Daniel is outraged. He’s exhausted, sad, shocked.
He does not weigh the consequences and he takes off his shirt. With his hands, he takes some of Kluivert Roa’s blood – that was left in the street – and smears it on his chest. He goes to the Bolivarian National Police line and asks the question that we, 30 million Venezuelans, are asking today: “How could you kill a 14 year old child?”
Daniel flooded social networking with that image. Many got confused and thought he was Kluivert’s brother. He is not his genetic brother, but Daniel calls him “my Venezuelan brother.”
I believe that on February 24, we all became Kluivert’s family. We all became his mom, his dad, his brother or his scout partner. But Daniel had an advantage: he was there when Kluivert was assassinated. And he is not afraid to tell what he witnessed.
This is our conversation, on the evening of the same day, February 24, 2015:
Daniel: “Since the morning hours, there was a protest as usual. This time, the Catholic University of Táchira took to the streets in protest, what we normally protest every day: scarcity and many other things.
Suddenly, there is a thrust by the Bolivarian National Police. Kluivert was leaving his school – the Agustín Codazzi, located a few blocks from the Catholic University – and he was heading home. He was not involved in the protest, he was just passing by that area because it was his normal way home.
When the onslaught comes, Kluivert does not know what to do and he hides under a car. At this moment, he is detected by an official of the Bolivarian National Police, who pulls him out from under the car where he was hiding, gives him a blow on the head and shoots him. The boy was killed instantly and the Bolivarian National Policeman fled immediately after having shot him.”
Andreina: Just to clarify, confirm and reconfirm: You saw when the officer of the Bolivarian National Police shot 14-year old Kluivert Roa in the head?
Daniel: “Yes, ma’am. I confirm.”
Andreina: Did you see it with your own eyes? You’re not making things up. Nobody told you …
Daniel: “No, nobody is making it up. Nobody told me. I was right there. Also, there are all the videos and the companions at the Catholic University of Táchira that can re-affirm the information I’m giving you. ”
Andreina: Just today we heard the testimony of Ramón Cabeza, who is the Chief of Public Safety of the Governorate of Tachira. And he somehow suggested that the young Kluivert Roa had taken refuge under a car and was hit by a random bullet. How can these two very different versions be evaluated… yours and his?
Daniel: “For the state, there will always be an excuse that nobody is guilty. There will always be a reason to justify something, a reason by which they wash their hands from their crimes. I do not think a random shot might reach the head, point blank, and be able to cross the boy’s head and his brains get scattered in the street. To me, it does not appear like a random bullet”
Andreína: What happened next? What did the officer who shot him do? Was there an attempted lynching? What happened next?
Daniel: “Immediately after shooting him, the policeman fled running in the nearest street, towards the governor’s residence street. At that time, a large number of us ran after him.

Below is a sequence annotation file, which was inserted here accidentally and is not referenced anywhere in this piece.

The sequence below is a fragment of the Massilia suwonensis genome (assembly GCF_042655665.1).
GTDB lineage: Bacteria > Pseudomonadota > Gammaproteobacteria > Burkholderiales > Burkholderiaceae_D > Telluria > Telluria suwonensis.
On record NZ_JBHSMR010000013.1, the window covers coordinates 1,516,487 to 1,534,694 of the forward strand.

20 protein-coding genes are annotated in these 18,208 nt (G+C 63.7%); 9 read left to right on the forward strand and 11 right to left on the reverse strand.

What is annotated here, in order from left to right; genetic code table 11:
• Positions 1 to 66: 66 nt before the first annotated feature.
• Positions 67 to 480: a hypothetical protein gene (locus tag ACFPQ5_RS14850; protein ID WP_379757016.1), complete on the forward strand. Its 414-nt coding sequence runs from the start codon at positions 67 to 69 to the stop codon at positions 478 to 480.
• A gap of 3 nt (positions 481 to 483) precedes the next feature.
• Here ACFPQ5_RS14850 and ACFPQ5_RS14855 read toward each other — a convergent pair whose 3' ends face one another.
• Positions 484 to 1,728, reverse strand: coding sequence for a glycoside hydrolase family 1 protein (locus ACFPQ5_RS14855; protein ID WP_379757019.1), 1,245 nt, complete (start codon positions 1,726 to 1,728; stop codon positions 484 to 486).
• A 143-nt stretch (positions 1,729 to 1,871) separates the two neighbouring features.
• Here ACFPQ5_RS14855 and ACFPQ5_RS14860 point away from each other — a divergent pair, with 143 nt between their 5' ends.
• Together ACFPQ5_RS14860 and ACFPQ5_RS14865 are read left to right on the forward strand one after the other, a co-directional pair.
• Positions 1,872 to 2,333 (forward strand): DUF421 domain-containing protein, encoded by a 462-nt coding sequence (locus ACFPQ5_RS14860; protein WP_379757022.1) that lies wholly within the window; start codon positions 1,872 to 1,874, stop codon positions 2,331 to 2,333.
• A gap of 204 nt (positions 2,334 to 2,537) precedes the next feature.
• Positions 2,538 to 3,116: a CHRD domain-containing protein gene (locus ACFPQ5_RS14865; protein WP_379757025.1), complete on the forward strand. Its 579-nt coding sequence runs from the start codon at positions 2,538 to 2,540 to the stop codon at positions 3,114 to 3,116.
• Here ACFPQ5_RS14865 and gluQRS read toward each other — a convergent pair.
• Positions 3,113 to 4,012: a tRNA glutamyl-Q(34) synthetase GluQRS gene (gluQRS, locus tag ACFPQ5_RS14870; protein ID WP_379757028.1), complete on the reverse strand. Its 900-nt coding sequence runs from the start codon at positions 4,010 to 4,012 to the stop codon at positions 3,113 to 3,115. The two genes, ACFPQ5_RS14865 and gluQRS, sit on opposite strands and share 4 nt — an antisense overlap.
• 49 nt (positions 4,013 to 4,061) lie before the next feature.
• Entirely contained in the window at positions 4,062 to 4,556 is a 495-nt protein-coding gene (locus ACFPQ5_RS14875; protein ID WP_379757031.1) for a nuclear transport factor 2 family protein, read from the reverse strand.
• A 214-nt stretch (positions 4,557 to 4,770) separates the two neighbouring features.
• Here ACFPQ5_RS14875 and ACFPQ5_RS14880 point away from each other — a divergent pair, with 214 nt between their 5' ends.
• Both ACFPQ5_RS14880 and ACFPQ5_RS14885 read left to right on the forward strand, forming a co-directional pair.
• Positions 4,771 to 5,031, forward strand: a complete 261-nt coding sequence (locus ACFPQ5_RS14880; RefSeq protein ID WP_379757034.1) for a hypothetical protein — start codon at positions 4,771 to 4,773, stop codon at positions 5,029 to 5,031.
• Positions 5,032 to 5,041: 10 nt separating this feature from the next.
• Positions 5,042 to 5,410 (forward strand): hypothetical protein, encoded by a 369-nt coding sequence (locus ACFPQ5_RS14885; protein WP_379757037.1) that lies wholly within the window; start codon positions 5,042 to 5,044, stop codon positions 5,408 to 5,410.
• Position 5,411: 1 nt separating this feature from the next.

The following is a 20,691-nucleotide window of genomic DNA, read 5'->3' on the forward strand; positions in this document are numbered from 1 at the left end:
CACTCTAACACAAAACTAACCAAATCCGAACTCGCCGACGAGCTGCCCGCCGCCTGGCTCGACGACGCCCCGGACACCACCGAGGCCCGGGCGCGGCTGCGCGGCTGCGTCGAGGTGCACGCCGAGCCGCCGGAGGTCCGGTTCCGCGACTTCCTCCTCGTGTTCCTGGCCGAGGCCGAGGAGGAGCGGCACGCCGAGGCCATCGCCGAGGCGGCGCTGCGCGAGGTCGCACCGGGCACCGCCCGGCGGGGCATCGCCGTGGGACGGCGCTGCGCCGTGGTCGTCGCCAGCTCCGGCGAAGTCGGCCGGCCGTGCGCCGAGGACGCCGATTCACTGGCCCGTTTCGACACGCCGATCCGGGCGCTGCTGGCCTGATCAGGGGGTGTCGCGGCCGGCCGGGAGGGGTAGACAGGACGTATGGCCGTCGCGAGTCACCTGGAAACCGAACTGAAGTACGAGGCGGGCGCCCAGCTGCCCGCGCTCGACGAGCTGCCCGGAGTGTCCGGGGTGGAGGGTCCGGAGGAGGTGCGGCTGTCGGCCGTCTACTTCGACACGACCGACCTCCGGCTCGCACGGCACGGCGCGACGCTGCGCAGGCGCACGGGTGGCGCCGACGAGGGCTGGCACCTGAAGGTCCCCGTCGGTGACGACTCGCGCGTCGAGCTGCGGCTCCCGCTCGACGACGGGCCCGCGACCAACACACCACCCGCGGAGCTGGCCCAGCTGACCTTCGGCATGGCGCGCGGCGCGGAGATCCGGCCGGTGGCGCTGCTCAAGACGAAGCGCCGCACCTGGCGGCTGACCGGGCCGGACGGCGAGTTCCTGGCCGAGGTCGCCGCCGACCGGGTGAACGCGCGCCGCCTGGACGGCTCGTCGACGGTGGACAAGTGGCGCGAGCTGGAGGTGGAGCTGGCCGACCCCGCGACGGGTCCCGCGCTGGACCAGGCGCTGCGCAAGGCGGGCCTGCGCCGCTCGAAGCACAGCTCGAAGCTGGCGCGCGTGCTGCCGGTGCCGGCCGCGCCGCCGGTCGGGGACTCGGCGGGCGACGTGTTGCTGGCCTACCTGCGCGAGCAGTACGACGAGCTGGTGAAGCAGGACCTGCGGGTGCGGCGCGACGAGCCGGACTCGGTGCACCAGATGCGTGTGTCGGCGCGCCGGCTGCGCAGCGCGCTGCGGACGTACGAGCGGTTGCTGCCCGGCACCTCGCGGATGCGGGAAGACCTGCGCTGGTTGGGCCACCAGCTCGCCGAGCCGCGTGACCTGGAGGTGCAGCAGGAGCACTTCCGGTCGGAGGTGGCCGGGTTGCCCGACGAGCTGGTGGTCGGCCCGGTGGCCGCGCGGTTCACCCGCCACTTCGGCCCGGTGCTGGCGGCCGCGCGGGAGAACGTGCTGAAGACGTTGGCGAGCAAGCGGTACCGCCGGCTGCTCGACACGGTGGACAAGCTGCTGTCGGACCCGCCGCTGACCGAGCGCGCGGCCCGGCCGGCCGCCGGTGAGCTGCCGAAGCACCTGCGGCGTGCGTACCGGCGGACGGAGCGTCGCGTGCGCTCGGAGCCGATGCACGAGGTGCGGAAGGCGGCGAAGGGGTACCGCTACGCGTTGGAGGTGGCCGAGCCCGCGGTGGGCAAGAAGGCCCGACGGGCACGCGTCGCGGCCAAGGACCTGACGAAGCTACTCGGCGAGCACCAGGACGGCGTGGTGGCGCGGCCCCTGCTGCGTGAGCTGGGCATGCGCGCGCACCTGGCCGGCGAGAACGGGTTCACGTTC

The officer got on a partner’s motorcycle while another policeman, trying to disperse the entire demonstration, used a hand-held tear gas canister. And then the shooting policeman was taken to the residence of the State Governor.
At that time, I decide to take my hood off, leave the stones aside and go directly to the Governor’s residence, where there was a line of the Bolivarian National Police. I go with Roa‘s blood, that I grabbed at the place where he fell, on my hands and on my chest. And I kneel before them. No, not before them… before Venezuela, demanding that someone comes out to speak, to talk in order to stop this.”
Andreína: What did you tell the officials?
Daniel: “Look, I … in the first instance, I expressed to them my pain, all my anger, all my shame, reminding them that this was a 14 year old boy, he was a teenager that had a lot to live for, a boy who may have been their son, their cousin, their brother.
That led many officials to shed a few tears. At the end of the day, we are all human…
I demanded that they send someone to talk and find out what needs to be done because the death of that boy should not go unpunished. And yes, three hours later, a representative of the government of Táchira came out to talk to us.”
Andreína: Do you think that the death of that 14 year old boy can trigger a social explosion in Venezuela?
Daniel: “Today, February 24th, the history of Venezuela has changed. Because today it was no longer one more student assassinated, today it was no longer one more offender murdered. Today a 14 year old boy was assassinated, a boy who had a million dreams ahead of him.
Yes, I do think that today can trigger a social explosion. Unfortunately, Venezuela must prepare for a social explosion that will come soon. Very soon.”
Andreína: What is your message for President Nicolas Maduro?
Daniel: “That he resign. It is no secret to anyone that the position of the presidency was too big for him. That no improvement can be seen and that every day, the situation in Venezuela is getting much worse.
To me, a person is more valuable when he is able to admit his mistakes and say “I put my position at your disposal”. I would value him far more than when he keeps damaging a country with lies, with so much vulgarity and baseless arguments. My message is: Mr. Nicolas Maduro, resign, please.”
Interview by Andreina Flores.
Caracas – San Cristobal. Venezuela
February 24, 2015